Deer Study Posters Presented at the MA-ESA Conference
On Saturday, April 18, Bryn Athyn College presented four research posters at the Mid-Atlantic Chapter of the Ecological Society of America’s (MA-ESA) conference at Elizabethtown College.
In attendance were: Bryn Athyn College faculty members Dr. Eugene Potapov (lead investigator for the deer study), Dr. Edward Higgins, and Dr. Fredrik Bryntesson. Current students Rebecca Jackson and Ryan Landels, along with Bryn Athyn Biology Major alumnus Michael Rodgers (class of 2013) were first authors on three of the posters.
The posters presented include:
- “Road crossings by white-tailed deer: when and where?” Authors: Landels, Ryan, Fredrik Bryntesson, Sherri Cooper, Edward Higgins, Joshua Alden, Jody Chapin, Phoenix Fritch, Minghui Jiang, Niraj Khatiwada, Swan Kim, Michael Rodgers, and Eugene Potapov.
- “Agricultural transition in northeastern USA (and Pennsylvania) as a major ecological factor” Authors: Jackson, Rebecca and Eugene Potapov.
- “Effects of wind on movements of white-tailed deer” Authors: Rodgers, Michael, Fredrik Bryntesson, Edward Higgins, Sherri Cooper, and Eugene Potapov.
- “Home range structure in a space-time cube: an example of white-tailed deer” Authors: Potapov, Eugene, Fredrik Bryntesson, Sherri Cooper, and Edward Higgins.
The deer study is a collaborative research project between Bryn Athyn College and the Pennypack Ecological Restoration Trust (P.E.R.T.) whose goal is to study the movements of white-tailed deer in a suburban environment. The study accomplishes this goal by fitting deer with GPS collars and then using the data from these collars to address a range of different scientific questions. Eugene Potapov explained that the deer study, “fuses together the fields of biology, ecology, and environmental sciences together with front-end science.”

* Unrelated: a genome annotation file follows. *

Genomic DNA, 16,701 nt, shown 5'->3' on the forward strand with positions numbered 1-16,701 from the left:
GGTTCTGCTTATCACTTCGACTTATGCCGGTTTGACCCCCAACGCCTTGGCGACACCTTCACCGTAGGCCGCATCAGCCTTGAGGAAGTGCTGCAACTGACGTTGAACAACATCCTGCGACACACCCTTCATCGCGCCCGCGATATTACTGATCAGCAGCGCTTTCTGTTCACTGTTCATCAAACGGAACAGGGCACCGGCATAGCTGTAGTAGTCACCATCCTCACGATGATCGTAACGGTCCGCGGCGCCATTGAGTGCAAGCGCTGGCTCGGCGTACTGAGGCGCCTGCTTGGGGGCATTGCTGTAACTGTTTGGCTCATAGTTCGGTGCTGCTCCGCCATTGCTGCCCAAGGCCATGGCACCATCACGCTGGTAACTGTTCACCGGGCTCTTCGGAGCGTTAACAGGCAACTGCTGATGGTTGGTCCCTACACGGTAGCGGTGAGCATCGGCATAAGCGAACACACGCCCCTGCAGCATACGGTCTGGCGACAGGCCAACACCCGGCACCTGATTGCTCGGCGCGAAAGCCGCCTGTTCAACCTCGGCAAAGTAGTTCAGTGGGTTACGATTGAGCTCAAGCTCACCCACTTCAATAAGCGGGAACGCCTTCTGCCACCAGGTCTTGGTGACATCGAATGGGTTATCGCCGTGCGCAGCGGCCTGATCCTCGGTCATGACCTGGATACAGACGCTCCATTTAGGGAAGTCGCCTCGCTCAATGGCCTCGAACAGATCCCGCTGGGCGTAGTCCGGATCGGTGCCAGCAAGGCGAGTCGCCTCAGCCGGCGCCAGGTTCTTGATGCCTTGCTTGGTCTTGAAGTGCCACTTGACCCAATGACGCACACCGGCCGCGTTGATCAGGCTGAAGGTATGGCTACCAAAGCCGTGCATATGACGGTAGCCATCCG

Fredrik Bryntesson said after the meeting, “It is gratifying to see how the deer study has developed since its inception in 2006. We have now presented 18 posters and six talks at professional conferences, and published four articles in peer-reviewed scientific journals. This year’s MA-ESA meeting represents the largest number of posters we have ever presented at a single conference. The deer study is a wonderful opportunity for our students to get first-hand experience with research, ranging from work in the field to the analysis of data, working closely with the faculty of the science department. At this conference alone, eight BAC students were credited with authorship on the posters. Several students have completed their senior capstone on the deer study, and it continues to be a rich source of academic inquiry for both students and faculty. We are especially grateful to Dr. Eugene Potapov for his leadership in this research.”
Edward Higgins added, “This was my first time attending the ESA conference. I was quite impressed with how well our students represented themselves and the College as they discussed their work with the other conference attendees. I am grateful to be associated with such a fine group of faculty and student researchers.”